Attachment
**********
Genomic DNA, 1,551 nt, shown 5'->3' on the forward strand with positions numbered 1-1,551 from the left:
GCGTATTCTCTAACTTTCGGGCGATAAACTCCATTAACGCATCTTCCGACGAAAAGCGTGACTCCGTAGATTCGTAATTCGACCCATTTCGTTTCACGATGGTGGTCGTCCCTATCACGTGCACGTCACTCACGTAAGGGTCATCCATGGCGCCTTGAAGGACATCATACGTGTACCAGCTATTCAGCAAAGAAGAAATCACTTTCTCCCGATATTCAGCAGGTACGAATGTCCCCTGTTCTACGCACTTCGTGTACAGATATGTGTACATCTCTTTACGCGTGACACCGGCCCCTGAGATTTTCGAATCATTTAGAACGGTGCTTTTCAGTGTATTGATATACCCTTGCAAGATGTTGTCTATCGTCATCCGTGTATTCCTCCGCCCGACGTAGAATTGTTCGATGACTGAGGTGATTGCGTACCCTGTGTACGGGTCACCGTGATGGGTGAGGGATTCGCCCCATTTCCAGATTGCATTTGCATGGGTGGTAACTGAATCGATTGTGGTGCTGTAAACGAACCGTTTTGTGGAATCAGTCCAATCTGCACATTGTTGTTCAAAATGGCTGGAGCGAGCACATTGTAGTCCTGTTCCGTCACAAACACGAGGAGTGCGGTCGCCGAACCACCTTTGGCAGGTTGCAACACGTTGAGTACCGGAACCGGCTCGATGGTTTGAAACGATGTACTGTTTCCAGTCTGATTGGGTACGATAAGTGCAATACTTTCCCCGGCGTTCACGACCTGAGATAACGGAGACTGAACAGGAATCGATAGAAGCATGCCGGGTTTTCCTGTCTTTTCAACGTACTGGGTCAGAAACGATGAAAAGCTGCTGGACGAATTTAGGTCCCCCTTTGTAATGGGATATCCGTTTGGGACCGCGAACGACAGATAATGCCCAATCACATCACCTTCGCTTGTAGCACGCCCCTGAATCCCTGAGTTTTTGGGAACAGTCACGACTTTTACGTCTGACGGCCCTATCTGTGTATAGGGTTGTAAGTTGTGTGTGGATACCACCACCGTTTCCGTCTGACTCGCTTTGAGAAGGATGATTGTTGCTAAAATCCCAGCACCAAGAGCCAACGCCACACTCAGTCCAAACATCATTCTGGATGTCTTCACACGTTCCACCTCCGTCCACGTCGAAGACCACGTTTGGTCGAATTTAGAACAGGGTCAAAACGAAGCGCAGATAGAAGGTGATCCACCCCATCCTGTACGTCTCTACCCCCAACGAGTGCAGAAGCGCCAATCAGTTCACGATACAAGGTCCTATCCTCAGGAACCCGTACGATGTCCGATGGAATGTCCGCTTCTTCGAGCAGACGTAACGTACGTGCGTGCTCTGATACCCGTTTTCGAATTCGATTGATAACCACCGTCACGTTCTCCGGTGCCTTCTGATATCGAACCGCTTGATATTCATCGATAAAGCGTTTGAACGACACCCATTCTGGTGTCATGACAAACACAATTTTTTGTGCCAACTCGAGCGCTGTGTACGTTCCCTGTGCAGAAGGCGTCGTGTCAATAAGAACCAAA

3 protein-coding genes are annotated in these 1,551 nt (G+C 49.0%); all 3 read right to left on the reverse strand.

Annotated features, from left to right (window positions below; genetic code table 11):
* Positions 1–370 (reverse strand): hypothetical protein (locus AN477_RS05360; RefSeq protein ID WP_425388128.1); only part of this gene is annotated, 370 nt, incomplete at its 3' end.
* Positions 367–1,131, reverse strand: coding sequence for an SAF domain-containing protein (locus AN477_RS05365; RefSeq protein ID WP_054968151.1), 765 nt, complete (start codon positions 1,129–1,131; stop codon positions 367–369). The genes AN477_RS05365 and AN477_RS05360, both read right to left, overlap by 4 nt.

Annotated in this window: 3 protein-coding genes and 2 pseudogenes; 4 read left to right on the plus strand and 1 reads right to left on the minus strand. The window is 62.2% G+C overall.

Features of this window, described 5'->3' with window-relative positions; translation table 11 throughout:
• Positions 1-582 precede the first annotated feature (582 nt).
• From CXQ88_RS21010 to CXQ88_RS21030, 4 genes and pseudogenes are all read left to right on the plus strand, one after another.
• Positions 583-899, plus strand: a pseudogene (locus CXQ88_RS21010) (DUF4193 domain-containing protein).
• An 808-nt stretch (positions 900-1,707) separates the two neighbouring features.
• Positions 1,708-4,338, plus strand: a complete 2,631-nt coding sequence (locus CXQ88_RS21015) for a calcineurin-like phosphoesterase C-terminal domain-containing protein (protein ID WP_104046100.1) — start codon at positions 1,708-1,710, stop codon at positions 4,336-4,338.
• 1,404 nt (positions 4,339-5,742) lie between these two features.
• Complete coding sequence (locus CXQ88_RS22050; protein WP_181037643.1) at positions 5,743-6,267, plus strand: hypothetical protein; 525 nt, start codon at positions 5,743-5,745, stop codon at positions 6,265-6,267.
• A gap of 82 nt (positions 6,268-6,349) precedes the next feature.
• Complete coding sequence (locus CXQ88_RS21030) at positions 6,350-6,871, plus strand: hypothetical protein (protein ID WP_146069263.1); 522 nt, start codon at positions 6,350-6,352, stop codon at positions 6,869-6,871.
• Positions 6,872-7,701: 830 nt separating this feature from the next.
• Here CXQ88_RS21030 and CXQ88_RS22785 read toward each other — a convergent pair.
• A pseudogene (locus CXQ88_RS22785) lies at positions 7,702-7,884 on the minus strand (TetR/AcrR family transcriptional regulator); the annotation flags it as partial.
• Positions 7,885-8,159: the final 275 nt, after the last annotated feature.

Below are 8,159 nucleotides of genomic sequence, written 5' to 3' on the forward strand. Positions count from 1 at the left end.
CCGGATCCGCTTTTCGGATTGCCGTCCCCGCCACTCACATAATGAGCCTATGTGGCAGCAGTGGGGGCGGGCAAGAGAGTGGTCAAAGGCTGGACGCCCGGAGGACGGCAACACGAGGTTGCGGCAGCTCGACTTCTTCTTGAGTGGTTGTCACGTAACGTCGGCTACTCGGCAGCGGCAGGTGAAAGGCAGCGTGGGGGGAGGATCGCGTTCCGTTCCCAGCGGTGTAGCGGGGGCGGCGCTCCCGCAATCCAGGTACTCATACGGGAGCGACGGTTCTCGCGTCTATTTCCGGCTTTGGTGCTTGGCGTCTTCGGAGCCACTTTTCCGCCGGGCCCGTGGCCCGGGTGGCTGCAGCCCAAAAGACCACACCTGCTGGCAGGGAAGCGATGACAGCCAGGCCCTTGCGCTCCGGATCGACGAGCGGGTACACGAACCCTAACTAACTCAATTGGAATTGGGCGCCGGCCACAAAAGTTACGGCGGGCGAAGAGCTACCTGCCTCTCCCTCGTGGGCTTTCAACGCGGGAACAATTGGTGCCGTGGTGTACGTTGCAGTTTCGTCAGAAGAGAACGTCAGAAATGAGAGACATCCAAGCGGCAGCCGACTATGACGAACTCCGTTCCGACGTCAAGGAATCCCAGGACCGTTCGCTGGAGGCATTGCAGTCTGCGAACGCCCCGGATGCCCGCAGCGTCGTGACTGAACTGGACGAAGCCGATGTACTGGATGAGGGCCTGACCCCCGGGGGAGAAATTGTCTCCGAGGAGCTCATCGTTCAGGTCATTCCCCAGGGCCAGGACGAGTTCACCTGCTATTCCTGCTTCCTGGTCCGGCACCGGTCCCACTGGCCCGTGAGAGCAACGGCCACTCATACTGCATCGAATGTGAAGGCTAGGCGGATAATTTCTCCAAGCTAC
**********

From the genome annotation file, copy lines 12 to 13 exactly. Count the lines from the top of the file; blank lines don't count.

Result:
• An 808-nt stretch (positions 900-1,707) separates the two neighbouring features.
• Positions 1,708-4,338, plus strand: a complete 2,631-nt coding sequence (locus CXQ88_RS21015) for a calcineurin-like phosphoesterase C-terminal domain-containing protein (protein ID WP_104046100.1) — start codon at positions 1,708-1,710, stop codon at positions 4,336-4,338.